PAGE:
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Why change is encouraging

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17 January 2014

Sarah Whitley, Manager, Baillie Gifford Japan Trust.

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Despite good performance in 2013, Japan remains a controversial market for many and the beginning of 2014 seems to have elicited negative analysis from a variety of commentators.  It is clear that a bullish consensus has yet to emerge, despite the many positive changes within Japan.   This article will try to set out the reasons for our continued optimism.

The LDP, historically the main party in power, were re-elected at the end of 2012 with a mandate to implement ‘Abenomics’.  This is a wide ranging programme to revitalise the Japanese economy and raise its growth rate in the long term, as well as provide short-term stimulus. During the past year the yen has weakened significantly, allowing Japanese manufacturing to be re-priced into world markets, company sentiment has improved tremendously and there are encouraging signs that growth is spreading into the broad domestic economy.  Unemployment in Japan is low and falling and the index of job offers to applicants is above parity i.e. there are more openings than candidates. A recent announcement that the 2020 Olympics would need 1m construction workers led to one of the first official comments on the need to raise immigration as there are not 1m unemployed in Japan.  Additionally, inflation is low and rising, which is positive in the context of historic deflation, although there remains scepticism about the achievement of the 2% inflation target.  Winter bonuses rose and pressure to raise base wages is building.

Whilst the first arrow of Abenomics, Japan’s move to quantitative easing, has been relatively straightforward after a new Governor of the Bank of Japan was appointed in April, the third arrow of deregulation is inherently more complex.  There was a flurry of legislation passed by the Diet as part of the third arrow at the end of 2013, including one of the two enabling bills for Casinos.  The deregulation that is needed conflicts with many vested interests and progress in some areas will be slow. There are however two catalysts for pushing forward change.  One is Japan’s involvement in the Trans Pacific Partnership negotiations which would involve the formation of the world’s largest free trade area and the other is the 2020 Olympics which create a finite time scale for improvements. We believe the impact of both these changes is not well understood.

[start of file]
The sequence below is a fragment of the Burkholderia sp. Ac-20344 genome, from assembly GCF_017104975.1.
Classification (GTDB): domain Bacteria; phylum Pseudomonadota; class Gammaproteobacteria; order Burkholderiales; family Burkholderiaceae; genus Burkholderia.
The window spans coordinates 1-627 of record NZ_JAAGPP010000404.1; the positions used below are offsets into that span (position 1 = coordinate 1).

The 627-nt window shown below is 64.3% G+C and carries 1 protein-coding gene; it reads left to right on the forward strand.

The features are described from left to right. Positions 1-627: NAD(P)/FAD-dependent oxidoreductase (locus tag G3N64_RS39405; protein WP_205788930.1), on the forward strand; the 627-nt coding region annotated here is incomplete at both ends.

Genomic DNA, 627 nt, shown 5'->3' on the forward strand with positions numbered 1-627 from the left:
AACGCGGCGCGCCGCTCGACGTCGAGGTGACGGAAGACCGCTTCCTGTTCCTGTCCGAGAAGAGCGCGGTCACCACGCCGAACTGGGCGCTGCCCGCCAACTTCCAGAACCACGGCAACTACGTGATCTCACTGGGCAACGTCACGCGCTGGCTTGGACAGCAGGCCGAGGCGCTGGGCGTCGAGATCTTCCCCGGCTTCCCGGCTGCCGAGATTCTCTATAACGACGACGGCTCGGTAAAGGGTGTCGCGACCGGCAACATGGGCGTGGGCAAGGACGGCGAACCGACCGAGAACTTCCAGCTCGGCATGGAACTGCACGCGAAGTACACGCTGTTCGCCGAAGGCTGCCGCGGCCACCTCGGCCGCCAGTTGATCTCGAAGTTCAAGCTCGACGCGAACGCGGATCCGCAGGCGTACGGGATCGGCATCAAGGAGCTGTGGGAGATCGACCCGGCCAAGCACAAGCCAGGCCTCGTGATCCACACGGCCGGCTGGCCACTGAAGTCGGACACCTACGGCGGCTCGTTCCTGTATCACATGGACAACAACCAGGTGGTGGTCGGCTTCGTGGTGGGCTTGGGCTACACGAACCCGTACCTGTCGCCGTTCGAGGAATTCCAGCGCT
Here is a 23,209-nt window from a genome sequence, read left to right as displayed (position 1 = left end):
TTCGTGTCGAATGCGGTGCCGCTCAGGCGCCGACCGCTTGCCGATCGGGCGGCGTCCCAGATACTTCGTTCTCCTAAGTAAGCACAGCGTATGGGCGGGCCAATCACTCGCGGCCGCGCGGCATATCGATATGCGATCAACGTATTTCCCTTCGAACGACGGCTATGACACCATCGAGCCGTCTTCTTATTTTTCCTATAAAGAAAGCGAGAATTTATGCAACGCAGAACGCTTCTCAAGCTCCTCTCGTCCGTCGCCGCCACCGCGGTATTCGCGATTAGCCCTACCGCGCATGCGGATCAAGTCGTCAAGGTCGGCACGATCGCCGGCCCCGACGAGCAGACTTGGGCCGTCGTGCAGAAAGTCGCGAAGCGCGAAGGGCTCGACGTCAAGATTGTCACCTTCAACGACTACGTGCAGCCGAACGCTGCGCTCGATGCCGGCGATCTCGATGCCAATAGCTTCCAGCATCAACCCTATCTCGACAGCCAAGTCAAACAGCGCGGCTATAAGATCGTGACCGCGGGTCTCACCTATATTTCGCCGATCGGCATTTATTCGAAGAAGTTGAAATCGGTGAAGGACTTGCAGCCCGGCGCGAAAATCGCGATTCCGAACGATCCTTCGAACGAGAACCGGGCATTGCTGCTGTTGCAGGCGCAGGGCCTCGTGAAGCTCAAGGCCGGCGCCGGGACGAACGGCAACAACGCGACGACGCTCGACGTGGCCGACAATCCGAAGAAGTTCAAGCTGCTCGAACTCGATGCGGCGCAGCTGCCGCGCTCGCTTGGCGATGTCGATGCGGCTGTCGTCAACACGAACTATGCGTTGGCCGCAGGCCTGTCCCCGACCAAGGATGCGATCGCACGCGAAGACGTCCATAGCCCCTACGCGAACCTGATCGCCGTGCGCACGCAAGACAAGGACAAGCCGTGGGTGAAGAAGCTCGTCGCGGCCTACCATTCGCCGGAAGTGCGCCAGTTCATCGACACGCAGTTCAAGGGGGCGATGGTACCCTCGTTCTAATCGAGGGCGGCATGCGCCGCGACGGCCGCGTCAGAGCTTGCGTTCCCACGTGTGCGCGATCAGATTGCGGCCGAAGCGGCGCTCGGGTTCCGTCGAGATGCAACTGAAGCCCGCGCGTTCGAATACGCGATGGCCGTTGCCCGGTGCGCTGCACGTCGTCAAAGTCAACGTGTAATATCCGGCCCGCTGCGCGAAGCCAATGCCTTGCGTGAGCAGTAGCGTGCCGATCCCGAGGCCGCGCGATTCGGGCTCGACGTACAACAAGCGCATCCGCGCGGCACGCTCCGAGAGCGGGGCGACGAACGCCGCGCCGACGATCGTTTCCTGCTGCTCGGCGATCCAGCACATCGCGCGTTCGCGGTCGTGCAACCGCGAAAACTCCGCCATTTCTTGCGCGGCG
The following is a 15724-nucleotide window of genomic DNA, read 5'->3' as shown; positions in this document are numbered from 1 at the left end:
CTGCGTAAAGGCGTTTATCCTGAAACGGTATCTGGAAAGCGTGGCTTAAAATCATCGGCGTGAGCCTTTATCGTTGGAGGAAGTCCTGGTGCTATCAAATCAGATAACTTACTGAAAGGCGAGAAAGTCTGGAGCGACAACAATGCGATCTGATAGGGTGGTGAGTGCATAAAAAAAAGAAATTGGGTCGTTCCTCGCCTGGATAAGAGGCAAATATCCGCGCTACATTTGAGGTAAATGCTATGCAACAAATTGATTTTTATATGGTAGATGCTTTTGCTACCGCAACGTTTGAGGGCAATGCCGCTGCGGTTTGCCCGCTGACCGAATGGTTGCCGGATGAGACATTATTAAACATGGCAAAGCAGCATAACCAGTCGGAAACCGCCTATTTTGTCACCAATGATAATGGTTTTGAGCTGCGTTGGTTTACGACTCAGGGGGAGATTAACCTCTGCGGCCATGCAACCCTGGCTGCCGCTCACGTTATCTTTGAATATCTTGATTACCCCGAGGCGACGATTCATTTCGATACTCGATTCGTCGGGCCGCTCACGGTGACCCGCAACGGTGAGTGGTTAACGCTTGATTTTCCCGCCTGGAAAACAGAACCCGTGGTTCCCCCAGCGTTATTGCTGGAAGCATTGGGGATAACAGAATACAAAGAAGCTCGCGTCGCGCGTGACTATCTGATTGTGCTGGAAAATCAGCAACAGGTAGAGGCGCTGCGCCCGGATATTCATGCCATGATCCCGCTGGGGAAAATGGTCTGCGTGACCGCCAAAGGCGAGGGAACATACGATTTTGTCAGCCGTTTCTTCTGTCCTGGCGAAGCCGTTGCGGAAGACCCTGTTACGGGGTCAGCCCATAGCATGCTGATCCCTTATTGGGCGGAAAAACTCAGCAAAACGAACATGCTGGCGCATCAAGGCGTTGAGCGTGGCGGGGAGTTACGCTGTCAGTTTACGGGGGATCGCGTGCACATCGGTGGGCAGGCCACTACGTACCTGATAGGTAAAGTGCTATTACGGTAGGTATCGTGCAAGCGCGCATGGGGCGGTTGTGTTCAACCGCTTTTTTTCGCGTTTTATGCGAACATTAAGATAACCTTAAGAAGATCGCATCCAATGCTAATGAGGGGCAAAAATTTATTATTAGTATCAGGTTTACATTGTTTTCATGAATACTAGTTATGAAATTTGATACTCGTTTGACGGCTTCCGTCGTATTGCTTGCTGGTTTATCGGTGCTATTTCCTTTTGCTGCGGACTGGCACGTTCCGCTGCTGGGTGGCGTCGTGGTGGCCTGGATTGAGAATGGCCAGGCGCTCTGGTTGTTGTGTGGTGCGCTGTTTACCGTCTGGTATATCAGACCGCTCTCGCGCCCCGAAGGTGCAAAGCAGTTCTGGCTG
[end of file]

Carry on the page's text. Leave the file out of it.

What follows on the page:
In the corporate arena there is a gradual changing of the guard in terms of who is influential.  The last time the stock market had a strong rise internet entrepreneurs were being jailed, this time they are sitting on government panels and pushing for change. The attitude to mergers is also evolving.  Last autumn Tokyo Electron, a highly regarded technology company, agreed to merge with Applied Materials in the US.  This astonished most industry observers and signals a new attitude to bids from overseas.  Subsequently a couple of takeovers, at least one foreign, have gone through without controversy.  A more dynamic market in corporate control, allied with a gradual increase in attention to shareholder returns, is a structural positive for share prices.

2014 brings the rise in consumption tax (VAT) in April which will allow Japan to make its social security system, with fully funded pension sustainable, a significant achievement.  A lot of attention is being focused on short term distortions to demand but the longer term implications are very positive.  The government has also introduced ISAs, known as Nippon ISAs or NISAs, this month which should encourage the long-awaited switch from savings in bank deposits to equities as personal financial assets in Japan are huge, roughly 250% of nominal GDP, but little is currently invested in stock markets.

Overall there are many changes both in the economy and in less visible subtle sea-changes in attitudes which we believe are encouraging.  It is not that ‘old’ Japan has vanished but it is smaller and less important and can be ignored, particularly by active investors such as ourselves.  We continue to find exciting opportunities in internet related areas and in companies whose business model attacks the old and inefficient.

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